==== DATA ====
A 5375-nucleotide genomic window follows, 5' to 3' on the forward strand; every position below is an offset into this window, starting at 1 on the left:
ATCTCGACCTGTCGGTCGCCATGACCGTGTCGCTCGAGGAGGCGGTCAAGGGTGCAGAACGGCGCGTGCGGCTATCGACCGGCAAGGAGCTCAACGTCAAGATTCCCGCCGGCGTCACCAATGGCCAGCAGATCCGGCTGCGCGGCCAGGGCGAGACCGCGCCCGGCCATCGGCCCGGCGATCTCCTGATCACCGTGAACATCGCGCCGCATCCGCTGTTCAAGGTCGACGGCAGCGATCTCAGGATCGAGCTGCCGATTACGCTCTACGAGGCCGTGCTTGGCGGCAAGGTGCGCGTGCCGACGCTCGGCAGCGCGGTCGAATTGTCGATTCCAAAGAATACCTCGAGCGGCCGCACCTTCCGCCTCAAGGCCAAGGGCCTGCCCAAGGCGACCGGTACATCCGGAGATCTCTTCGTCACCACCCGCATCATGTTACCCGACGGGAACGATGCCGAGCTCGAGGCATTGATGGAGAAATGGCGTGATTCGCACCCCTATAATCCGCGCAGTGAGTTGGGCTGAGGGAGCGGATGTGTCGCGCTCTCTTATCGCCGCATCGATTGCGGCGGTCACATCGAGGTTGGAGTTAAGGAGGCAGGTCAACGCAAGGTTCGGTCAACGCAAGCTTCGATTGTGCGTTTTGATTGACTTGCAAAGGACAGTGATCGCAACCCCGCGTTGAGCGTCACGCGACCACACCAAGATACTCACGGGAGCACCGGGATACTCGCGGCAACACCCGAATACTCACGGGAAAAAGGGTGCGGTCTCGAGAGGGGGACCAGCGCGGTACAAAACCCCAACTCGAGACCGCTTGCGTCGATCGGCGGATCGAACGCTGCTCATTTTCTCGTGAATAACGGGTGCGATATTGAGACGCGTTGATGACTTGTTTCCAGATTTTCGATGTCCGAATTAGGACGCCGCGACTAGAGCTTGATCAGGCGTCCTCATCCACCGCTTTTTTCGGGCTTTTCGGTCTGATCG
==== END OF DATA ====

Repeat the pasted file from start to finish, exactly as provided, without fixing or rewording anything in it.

A 5375-nucleotide genomic window follows, 5' to 3' on the forward strand; every position below is an offset into this window, starting at 1 on the left:
ATCTCGACCTGTCGGTCGCCATGACCGTGTCGCTCGAGGAGGCGGTCAAGGGTGCAGAACGGCGCGTGCGGCTATCGACCGGCAAGGAGCTCAACGTCAAGATTCCCGCCGGCGTCACCAATGGCCAGCAGATCCGGCTGCGCGGCCAGGGCGAGACCGCGCCCGGCCATCGGCCCGGCGATCTCCTGATCACCGTGAACATCGCGCCGCATCCGCTGTTCAAGGTCGACGGCAGCGATCTCAGGATCGAGCTGCCGATTACGCTCTACGAGGCCGTGCTTGGCGGCAAGGTGCGCGTGCCGACGCTCGGCAGCGCGGTCGAATTGTCGATTCCAAAGAATACCTCGAGCGGCCGCACCTTCCGCCTCAAGGCCAAGGGCCTGCCCAAGGCGACCGGTACATCCGGAGATCTCTTCGTCACCACCCGCATCATGTTACCCGACGGGAACGATGCCGAGCTCGAGGCATTGATGGAGAAATGGCGTGATTCGCACCCCTATAATCCGCGCAGTGAGTTGGGCTGAGGGAGCGGATGTGTCGCGCTCTCTTATCGCCGCATCGATTGCGGCGGTCACATCGAGGTTGGAGTTAAGGAGGCAGGTCAACGCAAGGTTCGGTCAACGCAAGCTTCGATTGTGCGTTTTGATTGACTTGCAAAGGACAGTGATCGCAACCCCGCGTTGAGCGTCACGCGACCACACCAAGATACTCACGGGAGCACCGGGATACTCGCGGCAACACCCGAATACTCACGGGAAAAAGGGTGCGGTCTCGAGAGGGGGACCAGCGCGGTACAAAACCCCAACTCGAGACCGCTTGCGTCGATCGGCGGATCGAACGCTGCTCATTTTCTCGTGAATAACGGGTGCGATATTGAGACGCGTTGATGACTTGTTTCCAGATTTTCGATGTCCGAATTAGGACGCCGCGACTAGAGCTTGATCAGGCGTCCTCATCCACCGCTTTTTTCGGGCTTTTCGGTCTGATCG